Friday, February 3, 2012

Tools and Techniques for Improving Learning and Course Accessibility for all Learners

How might we make our classes more accessible? Why not think about recording and capturing the lesson and providing a transcript.

You can simple start this by using a lapel mic, headset with mic, any type of digital recorder (iPod with voice recorder, iPhone, iTouch) or moving to the more hands-on approach of using Garageband, Audacity, a narrated Powerpoint, Power Sound Editor 1, or mp3DirectCut. Some institutions may have available applications such as Blackboard Collaborate11, Mediasite, Tegrity Campus, Echo 360, Panopto, GoToMeeting, GoToWebinar, or Camtasia Relay. The nice feature of these applications is that they are full-service, meaning they capture, compress, and synchronize with little more than a few clicks.

Once you record or capture the lecture in a digital format, the next step in making your content more accessible is to transcribe what you said. This step can often be costly, time consuming, and difficult – but not impossible.

Keith Bain (a thought leader in this area) suggested recently that faculty consider CapScribe, Dragon Naturally Speaking, Media Access Generator (MAGpie), or InqScribe as tools for converting speech to text. Many computer operating systems also include a built-in function to convert speech to text.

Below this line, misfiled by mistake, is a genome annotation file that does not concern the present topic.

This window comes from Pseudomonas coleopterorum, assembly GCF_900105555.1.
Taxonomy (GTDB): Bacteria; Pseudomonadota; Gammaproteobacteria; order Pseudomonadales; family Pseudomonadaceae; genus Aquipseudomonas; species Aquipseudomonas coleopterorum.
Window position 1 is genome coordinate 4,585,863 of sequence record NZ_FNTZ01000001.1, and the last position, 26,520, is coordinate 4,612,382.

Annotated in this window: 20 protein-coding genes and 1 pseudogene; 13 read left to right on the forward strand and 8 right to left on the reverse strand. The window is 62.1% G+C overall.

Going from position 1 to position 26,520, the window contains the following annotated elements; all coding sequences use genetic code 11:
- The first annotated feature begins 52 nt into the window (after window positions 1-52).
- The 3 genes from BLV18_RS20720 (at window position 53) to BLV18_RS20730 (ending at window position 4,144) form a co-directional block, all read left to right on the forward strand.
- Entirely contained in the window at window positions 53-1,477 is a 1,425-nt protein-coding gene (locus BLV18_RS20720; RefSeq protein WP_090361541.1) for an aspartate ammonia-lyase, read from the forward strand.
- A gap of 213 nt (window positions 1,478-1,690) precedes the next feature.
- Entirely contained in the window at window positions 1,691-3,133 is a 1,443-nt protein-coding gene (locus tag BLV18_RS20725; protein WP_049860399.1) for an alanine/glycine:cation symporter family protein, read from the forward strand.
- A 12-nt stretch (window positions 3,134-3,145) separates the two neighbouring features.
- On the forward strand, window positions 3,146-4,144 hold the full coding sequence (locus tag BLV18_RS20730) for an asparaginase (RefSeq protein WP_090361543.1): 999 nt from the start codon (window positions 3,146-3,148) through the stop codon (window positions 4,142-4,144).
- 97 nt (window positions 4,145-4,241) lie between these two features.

If you wish to take a short-cut and want to add engaging content to supplement your course, I suggest using NBC Learn to compliment to your lesson plan. The nice feature of using NBC Learn is that they have already provided the recording, video narration, and full transcription. They even include study cards!

In addition to the accessibility factor, the latest neuroscience research tells us that we learn best when we repeat events over and over in our mind, when we couple the experience with other senses or emotions, and when we struggle with new information or information that is contradictory to what we previously believed. Therefore, to help all learners, we may strive to provide multiple means to digesting course content and reinforce learning by providing audio or transcription.

The literature supports this assertion and suggests that students who use multimedia to study do better on quizzes and exams than students who do not reinforce the experience. Moreover, when it comes to accessibility, it is not an option, it is a legal requirement. So go ahead - Create a voice recording, a podcast, a narration of your power points and providing a transcript of your event. You might find that your students remember, learn, and begin to build a strong foundation to scaffold more complex thinking.

Bain, Keith., is associated with the Liberated Learning Consortium and adjunct professor at Canada's Saint Mary's University.

Bart, Mary


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